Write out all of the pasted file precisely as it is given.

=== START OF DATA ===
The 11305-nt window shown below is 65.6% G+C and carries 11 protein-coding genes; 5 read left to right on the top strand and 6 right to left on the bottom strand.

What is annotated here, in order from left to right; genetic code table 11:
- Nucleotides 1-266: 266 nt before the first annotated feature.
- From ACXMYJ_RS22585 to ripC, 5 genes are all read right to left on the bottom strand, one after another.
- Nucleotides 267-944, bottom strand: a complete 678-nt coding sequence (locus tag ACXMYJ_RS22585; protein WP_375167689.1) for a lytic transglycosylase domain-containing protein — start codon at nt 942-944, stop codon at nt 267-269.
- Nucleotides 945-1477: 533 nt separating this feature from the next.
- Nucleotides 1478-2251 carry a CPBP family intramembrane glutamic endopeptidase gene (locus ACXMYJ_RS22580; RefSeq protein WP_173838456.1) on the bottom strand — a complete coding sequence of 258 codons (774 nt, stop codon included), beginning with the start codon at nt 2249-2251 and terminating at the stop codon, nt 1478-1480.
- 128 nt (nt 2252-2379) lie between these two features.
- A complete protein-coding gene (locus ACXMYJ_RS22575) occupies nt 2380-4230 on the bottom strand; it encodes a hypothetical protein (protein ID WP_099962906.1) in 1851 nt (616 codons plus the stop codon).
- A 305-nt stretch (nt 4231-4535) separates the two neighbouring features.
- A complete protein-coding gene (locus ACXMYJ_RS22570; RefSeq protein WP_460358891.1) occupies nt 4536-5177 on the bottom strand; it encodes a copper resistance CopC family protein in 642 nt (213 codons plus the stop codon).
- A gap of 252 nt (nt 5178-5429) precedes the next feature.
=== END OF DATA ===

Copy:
The 11305-nt window shown below is 65.6% G+C and carries 11 protein-coding genes; 5 read left to right on the top strand and 6 right to left on the bottom strand.

What is annotated here, in order from left to right; genetic code table 11:
- Nucleotides 1-266: 266 nt before the first annotated feature.
- From ACXMYJ_RS22585 to ripC, 5 genes are all read right to left on the bottom strand, one after another.
- Nucleotides 267-944, bottom strand: a complete 678-nt coding sequence (locus tag ACXMYJ_RS22585; protein WP_375167689.1) for a lytic transglycosylase domain-containing protein — start codon at nt 942-944, stop codon at nt 267-269.
- Nucleotides 945-1477: 533 nt separating this feature from the next.
- Nucleotides 1478-2251 carry a CPBP family intramembrane glutamic endopeptidase gene (locus ACXMYJ_RS22580; RefSeq protein WP_173838456.1) on the bottom strand — a complete coding sequence of 258 codons (774 nt, stop codon included), beginning with the start codon at nt 2249-2251 and terminating at the stop codon, nt 1478-1480.
- 128 nt (nt 2252-2379) lie between these two features.
- A complete protein-coding gene (locus ACXMYJ_RS22575) occupies nt 2380-4230 on the bottom strand; it encodes a hypothetical protein (protein ID WP_099962906.1) in 1851 nt (616 codons plus the stop codon).
- A 305-nt stretch (nt 4231-4535) separates the two neighbouring features.
- A complete protein-coding gene (locus ACXMYJ_RS22570; RefSeq protein WP_460358891.1) occupies nt 4536-5177 on the bottom strand; it encodes a copper resistance CopC family protein in 642 nt (213 codons plus the stop codon).
- A gap of 252 nt (nt 5178-5429) precedes the next feature.